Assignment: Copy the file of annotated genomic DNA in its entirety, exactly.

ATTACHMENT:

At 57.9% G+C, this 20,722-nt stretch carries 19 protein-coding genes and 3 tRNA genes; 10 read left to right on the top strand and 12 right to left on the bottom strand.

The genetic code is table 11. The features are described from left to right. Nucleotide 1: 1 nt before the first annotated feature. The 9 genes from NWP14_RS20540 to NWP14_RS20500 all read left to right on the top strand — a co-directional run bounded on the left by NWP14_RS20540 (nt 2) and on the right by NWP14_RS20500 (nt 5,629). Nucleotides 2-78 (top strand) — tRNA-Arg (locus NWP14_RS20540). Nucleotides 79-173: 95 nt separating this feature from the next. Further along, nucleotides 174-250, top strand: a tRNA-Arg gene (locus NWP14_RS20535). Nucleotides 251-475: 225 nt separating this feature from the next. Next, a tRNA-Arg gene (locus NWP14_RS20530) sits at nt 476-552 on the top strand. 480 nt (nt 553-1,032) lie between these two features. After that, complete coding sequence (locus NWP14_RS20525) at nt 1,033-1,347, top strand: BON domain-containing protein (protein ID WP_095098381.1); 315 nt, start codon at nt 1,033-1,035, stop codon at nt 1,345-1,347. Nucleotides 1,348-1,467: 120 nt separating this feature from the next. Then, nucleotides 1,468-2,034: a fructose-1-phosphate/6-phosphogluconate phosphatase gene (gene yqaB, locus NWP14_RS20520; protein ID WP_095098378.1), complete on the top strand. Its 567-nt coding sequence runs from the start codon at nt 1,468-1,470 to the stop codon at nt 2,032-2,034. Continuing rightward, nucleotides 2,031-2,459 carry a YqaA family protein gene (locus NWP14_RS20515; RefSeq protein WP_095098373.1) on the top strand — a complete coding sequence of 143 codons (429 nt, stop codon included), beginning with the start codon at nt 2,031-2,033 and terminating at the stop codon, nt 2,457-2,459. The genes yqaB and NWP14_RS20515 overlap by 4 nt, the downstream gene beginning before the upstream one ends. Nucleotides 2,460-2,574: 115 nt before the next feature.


At 57.9% G+C, this 20,722-nt stretch carries 19 protein-coding genes and 3 tRNA genes; 10 read left to right on the top strand and 12 right to left on the bottom strand.

The genetic code is table 11. The features are described from left to right. Nucleotide 1: 1 nt before the first annotated feature. The 9 genes from NWP14_RS20540 to NWP14_RS20500 all read left to right on the top strand — a co-directional run bounded on the left by NWP14_RS20540 (nt 2) and on the right by NWP14_RS20500 (nt 5,629). Nucleotides 2-78 (top strand) — tRNA-Arg (locus NWP14_RS20540). Nucleotides 79-173: 95 nt separating this feature from the next. Further along, nucleotides 174-250, top strand: a tRNA-Arg gene (locus NWP14_RS20535). Nucleotides 251-475: 225 nt separating this feature from the next. Next, a tRNA-Arg gene (locus NWP14_RS20530) sits at nt 476-552 on the top strand. 480 nt (nt 553-1,032) lie between these two features. After that, complete coding sequence (locus NWP14_RS20525) at nt 1,033-1,347, top strand: BON domain-containing protein (protein ID WP_095098381.1); 315 nt, start codon at nt 1,033-1,035, stop codon at nt 1,345-1,347. Nucleotides 1,348-1,467: 120 nt separating this feature from the next. Then, nucleotides 1,468-2,034: a fructose-1-phosphate/6-phosphogluconate phosphatase gene (gene yqaB, locus NWP14_RS20520; protein ID WP_095098378.1), complete on the top strand. Its 567-nt coding sequence runs from the start codon at nt 1,468-1,470 to the stop codon at nt 2,032-2,034. Continuing rightward, nucleotides 2,031-2,459 carry a YqaA family protein gene (locus NWP14_RS20515; RefSeq protein WP_095098373.1) on the top strand — a complete coding sequence of 143 codons (429 nt, stop codon included), beginning with the start codon at nt 2,031-2,033 and terminating at the stop codon, nt 2,457-2,459. The genes yqaB and NWP14_RS20515 overlap by 4 nt, the downstream gene beginning before the upstream one ends. Nucleotides 2,460-2,574: 115 nt before the next feature.